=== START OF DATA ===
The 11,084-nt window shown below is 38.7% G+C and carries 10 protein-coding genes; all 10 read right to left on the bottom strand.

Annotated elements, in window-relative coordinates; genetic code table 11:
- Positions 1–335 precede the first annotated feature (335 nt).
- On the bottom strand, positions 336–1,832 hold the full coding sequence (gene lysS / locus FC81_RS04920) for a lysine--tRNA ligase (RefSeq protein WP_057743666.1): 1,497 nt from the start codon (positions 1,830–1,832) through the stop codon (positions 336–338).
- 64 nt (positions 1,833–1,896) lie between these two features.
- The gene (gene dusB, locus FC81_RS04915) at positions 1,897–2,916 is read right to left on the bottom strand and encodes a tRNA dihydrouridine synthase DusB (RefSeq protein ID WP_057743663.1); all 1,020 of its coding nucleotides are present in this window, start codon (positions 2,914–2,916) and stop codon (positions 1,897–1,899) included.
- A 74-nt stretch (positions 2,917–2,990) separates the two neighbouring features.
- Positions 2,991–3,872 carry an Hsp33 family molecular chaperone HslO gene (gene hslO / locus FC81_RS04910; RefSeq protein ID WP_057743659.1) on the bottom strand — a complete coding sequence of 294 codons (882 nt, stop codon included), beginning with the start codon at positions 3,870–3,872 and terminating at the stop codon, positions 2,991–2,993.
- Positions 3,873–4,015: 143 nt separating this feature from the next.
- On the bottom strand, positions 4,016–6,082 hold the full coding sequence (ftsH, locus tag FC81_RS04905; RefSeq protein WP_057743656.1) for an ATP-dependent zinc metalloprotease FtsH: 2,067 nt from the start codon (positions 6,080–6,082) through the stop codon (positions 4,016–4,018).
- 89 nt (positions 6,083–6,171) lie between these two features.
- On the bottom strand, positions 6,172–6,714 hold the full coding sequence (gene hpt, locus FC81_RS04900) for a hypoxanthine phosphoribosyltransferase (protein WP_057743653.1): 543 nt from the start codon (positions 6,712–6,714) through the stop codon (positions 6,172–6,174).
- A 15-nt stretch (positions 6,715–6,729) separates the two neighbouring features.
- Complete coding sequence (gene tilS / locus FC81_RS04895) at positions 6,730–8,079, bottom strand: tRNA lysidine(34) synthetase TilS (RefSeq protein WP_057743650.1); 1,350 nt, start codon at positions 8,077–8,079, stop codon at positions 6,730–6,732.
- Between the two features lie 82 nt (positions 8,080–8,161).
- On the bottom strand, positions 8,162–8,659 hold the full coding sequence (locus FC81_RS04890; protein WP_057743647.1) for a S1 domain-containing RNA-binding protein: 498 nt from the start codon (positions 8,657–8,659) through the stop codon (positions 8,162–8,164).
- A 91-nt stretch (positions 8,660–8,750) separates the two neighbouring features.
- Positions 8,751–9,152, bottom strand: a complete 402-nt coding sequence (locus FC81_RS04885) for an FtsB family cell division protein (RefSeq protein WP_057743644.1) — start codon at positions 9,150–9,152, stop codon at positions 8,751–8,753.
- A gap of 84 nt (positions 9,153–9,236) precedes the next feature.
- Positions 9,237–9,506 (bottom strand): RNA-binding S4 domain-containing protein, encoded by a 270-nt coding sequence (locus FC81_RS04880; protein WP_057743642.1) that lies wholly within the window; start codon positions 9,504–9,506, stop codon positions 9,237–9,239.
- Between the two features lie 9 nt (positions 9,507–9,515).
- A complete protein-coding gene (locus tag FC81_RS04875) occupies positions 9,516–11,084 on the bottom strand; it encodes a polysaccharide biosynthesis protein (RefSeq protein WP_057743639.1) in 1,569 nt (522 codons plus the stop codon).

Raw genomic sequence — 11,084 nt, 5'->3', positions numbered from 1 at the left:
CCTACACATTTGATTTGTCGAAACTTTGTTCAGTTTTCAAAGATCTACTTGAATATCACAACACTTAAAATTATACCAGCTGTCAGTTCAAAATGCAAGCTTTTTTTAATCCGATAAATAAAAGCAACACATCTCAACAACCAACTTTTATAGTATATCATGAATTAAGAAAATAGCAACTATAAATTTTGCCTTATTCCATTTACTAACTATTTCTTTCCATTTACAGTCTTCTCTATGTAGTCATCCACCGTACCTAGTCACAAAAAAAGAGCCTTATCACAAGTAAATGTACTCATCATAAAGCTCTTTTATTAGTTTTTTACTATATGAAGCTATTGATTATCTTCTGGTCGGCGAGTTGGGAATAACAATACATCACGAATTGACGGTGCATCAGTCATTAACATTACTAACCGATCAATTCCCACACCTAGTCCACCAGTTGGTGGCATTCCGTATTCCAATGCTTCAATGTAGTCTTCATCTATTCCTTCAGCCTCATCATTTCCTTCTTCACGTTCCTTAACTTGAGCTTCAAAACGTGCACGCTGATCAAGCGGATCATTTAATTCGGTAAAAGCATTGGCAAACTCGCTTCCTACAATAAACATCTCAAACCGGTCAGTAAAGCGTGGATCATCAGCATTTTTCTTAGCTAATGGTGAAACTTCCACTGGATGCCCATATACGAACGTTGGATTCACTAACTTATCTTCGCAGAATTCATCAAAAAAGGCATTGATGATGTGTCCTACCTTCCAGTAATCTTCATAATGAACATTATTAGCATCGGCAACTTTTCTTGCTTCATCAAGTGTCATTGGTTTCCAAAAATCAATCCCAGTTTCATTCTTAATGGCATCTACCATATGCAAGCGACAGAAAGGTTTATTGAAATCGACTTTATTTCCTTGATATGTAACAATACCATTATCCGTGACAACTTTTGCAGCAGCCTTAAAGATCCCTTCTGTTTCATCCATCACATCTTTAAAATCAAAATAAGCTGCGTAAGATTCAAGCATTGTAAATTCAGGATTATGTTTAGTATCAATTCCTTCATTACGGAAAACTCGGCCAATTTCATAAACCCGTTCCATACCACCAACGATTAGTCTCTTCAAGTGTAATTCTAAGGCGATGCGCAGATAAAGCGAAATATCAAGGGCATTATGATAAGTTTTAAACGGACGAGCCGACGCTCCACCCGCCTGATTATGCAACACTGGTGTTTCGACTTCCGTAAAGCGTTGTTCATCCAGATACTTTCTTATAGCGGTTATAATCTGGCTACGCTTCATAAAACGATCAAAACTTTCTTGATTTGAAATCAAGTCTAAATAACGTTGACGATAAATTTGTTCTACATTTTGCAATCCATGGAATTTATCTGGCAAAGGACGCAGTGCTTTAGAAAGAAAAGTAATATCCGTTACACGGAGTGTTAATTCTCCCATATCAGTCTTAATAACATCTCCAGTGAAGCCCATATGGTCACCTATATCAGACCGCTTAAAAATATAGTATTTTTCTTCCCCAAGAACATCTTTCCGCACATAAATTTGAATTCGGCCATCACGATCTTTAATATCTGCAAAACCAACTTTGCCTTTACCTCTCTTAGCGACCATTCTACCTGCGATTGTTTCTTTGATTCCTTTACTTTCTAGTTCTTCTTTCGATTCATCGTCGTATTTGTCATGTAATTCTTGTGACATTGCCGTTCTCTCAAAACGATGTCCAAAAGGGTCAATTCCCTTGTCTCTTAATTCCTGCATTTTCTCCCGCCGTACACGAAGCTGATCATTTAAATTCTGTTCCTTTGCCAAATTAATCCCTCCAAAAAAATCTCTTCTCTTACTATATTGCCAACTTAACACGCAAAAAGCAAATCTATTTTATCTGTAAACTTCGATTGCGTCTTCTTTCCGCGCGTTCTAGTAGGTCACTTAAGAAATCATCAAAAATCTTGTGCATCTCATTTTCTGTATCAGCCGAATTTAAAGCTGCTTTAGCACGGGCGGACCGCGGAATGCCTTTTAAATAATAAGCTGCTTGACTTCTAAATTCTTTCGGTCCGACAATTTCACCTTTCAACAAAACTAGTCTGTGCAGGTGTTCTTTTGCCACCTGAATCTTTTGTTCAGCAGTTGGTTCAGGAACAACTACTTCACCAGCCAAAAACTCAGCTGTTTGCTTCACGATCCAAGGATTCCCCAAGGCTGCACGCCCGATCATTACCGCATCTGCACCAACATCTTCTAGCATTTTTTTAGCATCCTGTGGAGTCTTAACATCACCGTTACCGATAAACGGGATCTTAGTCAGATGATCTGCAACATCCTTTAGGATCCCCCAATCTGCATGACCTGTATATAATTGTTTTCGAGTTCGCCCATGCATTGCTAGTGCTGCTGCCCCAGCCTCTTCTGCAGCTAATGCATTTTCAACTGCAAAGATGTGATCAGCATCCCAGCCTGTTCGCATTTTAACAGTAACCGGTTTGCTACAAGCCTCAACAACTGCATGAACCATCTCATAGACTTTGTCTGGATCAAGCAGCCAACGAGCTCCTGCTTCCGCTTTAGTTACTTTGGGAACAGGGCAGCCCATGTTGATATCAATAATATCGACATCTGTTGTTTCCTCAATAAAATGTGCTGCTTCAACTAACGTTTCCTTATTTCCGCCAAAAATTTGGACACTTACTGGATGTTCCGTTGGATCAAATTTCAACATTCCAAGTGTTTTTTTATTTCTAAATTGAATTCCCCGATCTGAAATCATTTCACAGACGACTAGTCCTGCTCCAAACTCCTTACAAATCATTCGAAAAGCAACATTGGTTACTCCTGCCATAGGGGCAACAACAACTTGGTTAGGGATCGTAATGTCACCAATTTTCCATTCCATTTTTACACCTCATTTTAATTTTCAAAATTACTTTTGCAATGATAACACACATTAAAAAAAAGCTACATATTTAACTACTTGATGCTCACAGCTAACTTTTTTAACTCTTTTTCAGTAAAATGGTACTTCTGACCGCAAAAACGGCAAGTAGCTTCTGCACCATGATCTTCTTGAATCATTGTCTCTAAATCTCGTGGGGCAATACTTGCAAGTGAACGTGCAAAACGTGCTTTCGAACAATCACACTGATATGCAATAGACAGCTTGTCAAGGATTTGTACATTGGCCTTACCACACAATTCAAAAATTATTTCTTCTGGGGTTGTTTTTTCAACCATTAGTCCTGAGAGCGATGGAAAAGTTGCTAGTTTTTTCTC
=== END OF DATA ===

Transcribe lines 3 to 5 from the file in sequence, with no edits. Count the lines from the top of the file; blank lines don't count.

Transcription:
- Positions 1–335 precede the first annotated feature (335 nt).
- On the bottom strand, positions 336–1,832 hold the full coding sequence (gene lysS / locus FC81_RS04920) for a lysine--tRNA ligase (RefSeq protein WP_057743666.1): 1,497 nt from the start codon (positions 1,830–1,832) through the stop codon (positions 336–338).
- 64 nt (positions 1,833–1,896) lie between these two features.